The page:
ENGLEWOOD, Colorado (CNN) - Alaska Gov. Sarah Palin on Saturday slammed Sen. Barack Obama's political relationship with a former anti-war radical, accusing him of associating "with terrorists who targeted their own country."
Palin's attack delivered on the McCain campaign's announcement that it would step up attacks on the Democratic presidential candidate with just a month left before the November general election.
"We see America as the greatest force for good in this world," Palin said at a fund-raising event in Colorado, adding, "Our opponent though, is someone who sees America it seems as being so imperfect that he's palling around with terrorists who would target their own country."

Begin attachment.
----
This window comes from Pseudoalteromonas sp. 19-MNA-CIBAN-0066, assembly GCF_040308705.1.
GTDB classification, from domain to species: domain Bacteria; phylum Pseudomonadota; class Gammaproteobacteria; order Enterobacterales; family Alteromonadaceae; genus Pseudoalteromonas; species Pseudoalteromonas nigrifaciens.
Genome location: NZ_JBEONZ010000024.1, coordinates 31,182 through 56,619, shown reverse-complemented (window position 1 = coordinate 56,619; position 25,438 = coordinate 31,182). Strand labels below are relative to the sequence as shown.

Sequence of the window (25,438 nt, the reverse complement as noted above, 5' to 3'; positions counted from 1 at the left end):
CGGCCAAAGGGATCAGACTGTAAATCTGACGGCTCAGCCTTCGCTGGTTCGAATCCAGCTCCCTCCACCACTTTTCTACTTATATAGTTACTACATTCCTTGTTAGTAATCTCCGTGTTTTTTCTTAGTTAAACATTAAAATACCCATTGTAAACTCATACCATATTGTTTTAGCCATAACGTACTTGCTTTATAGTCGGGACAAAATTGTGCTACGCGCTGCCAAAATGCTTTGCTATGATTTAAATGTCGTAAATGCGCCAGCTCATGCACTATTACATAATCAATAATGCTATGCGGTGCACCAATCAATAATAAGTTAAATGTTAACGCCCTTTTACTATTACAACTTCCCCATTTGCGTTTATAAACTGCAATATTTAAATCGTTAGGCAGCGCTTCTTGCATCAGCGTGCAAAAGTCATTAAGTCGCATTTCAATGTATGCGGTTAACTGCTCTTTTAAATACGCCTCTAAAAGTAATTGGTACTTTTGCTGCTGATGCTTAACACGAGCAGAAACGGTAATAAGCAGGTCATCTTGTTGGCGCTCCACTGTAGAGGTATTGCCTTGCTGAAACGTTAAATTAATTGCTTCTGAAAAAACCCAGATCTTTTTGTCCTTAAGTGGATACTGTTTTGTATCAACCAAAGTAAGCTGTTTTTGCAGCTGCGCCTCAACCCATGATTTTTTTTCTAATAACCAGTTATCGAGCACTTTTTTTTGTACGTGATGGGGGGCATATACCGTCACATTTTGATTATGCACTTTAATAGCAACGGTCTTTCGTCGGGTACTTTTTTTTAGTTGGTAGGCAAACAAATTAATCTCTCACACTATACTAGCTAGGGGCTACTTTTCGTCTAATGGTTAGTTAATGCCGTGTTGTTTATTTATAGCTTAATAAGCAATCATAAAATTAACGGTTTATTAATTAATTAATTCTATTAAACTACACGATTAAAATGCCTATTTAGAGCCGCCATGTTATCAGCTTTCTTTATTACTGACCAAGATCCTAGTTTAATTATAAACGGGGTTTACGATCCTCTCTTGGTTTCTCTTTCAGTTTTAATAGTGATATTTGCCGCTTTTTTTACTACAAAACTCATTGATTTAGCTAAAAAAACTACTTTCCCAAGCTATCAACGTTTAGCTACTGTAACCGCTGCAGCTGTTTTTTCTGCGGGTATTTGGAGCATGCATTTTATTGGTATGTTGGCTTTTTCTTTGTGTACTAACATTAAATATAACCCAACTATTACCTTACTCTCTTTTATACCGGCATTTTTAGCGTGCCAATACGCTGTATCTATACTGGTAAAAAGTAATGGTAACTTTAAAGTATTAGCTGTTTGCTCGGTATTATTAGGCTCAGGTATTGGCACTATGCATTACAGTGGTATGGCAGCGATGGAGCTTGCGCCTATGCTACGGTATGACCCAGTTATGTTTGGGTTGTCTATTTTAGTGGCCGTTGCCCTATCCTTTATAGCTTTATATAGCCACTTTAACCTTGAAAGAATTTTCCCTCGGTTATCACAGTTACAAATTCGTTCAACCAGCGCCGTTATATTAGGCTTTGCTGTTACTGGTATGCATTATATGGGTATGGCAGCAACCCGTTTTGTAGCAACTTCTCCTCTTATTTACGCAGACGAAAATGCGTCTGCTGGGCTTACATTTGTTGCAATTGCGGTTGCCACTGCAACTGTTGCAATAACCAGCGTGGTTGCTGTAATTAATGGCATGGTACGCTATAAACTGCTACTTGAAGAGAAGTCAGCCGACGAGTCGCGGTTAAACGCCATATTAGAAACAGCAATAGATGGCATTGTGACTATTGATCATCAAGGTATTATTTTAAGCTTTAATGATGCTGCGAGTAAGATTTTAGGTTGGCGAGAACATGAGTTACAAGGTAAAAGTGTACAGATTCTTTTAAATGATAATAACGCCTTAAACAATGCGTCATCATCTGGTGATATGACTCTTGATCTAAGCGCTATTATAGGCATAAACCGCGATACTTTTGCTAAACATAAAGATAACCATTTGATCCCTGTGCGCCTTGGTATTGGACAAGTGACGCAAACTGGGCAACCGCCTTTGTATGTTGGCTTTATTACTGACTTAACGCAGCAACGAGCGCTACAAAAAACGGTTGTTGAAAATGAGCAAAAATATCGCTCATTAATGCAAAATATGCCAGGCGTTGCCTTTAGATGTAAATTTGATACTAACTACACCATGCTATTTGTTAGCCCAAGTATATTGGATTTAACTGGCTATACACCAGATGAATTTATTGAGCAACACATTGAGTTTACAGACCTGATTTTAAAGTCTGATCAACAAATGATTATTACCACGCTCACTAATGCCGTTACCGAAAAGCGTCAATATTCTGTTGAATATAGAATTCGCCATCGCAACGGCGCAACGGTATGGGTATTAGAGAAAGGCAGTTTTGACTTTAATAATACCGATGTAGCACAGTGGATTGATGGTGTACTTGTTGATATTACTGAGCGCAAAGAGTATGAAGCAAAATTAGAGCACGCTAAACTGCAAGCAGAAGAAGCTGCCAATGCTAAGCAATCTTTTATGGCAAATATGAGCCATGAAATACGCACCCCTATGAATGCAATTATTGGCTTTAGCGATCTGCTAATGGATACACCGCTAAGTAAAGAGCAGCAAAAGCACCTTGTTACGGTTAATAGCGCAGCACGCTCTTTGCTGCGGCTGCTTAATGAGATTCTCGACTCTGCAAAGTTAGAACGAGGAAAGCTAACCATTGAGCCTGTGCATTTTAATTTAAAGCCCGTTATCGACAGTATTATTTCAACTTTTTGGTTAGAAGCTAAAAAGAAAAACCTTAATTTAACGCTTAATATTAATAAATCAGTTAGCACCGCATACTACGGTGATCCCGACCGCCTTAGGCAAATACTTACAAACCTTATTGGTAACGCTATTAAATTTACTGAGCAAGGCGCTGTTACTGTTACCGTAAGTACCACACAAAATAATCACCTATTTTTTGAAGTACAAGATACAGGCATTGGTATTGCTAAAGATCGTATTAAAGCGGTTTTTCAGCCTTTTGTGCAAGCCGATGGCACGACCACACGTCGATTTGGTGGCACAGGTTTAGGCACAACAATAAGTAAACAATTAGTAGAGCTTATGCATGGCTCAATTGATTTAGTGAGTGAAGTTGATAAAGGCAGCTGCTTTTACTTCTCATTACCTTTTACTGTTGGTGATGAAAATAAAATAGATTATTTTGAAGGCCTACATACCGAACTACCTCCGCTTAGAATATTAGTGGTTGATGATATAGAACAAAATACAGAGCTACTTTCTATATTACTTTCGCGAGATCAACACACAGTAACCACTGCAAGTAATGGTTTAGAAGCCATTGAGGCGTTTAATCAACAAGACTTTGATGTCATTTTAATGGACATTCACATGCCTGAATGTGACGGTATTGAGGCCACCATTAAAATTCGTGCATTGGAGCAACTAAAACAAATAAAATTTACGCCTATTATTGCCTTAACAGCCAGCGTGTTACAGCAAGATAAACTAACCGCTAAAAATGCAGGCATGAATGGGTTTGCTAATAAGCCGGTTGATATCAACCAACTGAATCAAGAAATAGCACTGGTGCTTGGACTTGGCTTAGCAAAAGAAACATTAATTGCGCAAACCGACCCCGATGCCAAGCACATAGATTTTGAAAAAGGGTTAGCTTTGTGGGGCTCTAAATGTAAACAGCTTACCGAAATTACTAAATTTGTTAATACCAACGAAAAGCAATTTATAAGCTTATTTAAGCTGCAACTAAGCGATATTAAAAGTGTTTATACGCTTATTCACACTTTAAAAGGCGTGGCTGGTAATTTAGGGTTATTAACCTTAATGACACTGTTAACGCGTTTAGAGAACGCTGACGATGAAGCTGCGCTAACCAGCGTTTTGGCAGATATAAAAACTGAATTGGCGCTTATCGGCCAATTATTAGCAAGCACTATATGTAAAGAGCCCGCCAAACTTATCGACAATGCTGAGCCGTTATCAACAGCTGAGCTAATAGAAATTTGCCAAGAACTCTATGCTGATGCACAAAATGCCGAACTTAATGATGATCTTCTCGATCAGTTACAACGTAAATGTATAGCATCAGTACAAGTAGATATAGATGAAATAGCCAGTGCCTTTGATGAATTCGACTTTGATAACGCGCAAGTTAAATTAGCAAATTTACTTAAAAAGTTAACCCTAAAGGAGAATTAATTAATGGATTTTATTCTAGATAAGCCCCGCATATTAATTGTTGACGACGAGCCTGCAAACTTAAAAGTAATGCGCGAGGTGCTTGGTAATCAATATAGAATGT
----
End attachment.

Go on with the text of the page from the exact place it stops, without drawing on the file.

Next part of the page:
Palin made similar comments later at a rally in Carson, California.
Obama's Chicago home is in the same neighborhood as Bill Ayers, a founder of the radical Weather Underground that was involved in several bombings in the early 1970s, including the Pentagon and the Capitol, and the two have met several times since Obama's 1995 campaign for an Illinois state senate seat.
The Statement: In a campaign speech Friday, September 3 in Abington, Pennsylvania, Democratic presidential nominee Sen. Barack Obama said Republican Sen. John McCain supports helping businesses avoid paying taxes. "My opponent supports tax havens that let companies avoid paying taxes here in America - tax havens that cost $100 billion every year. (W)hat will work is shutting down those tax havens and closing corporate loopholes."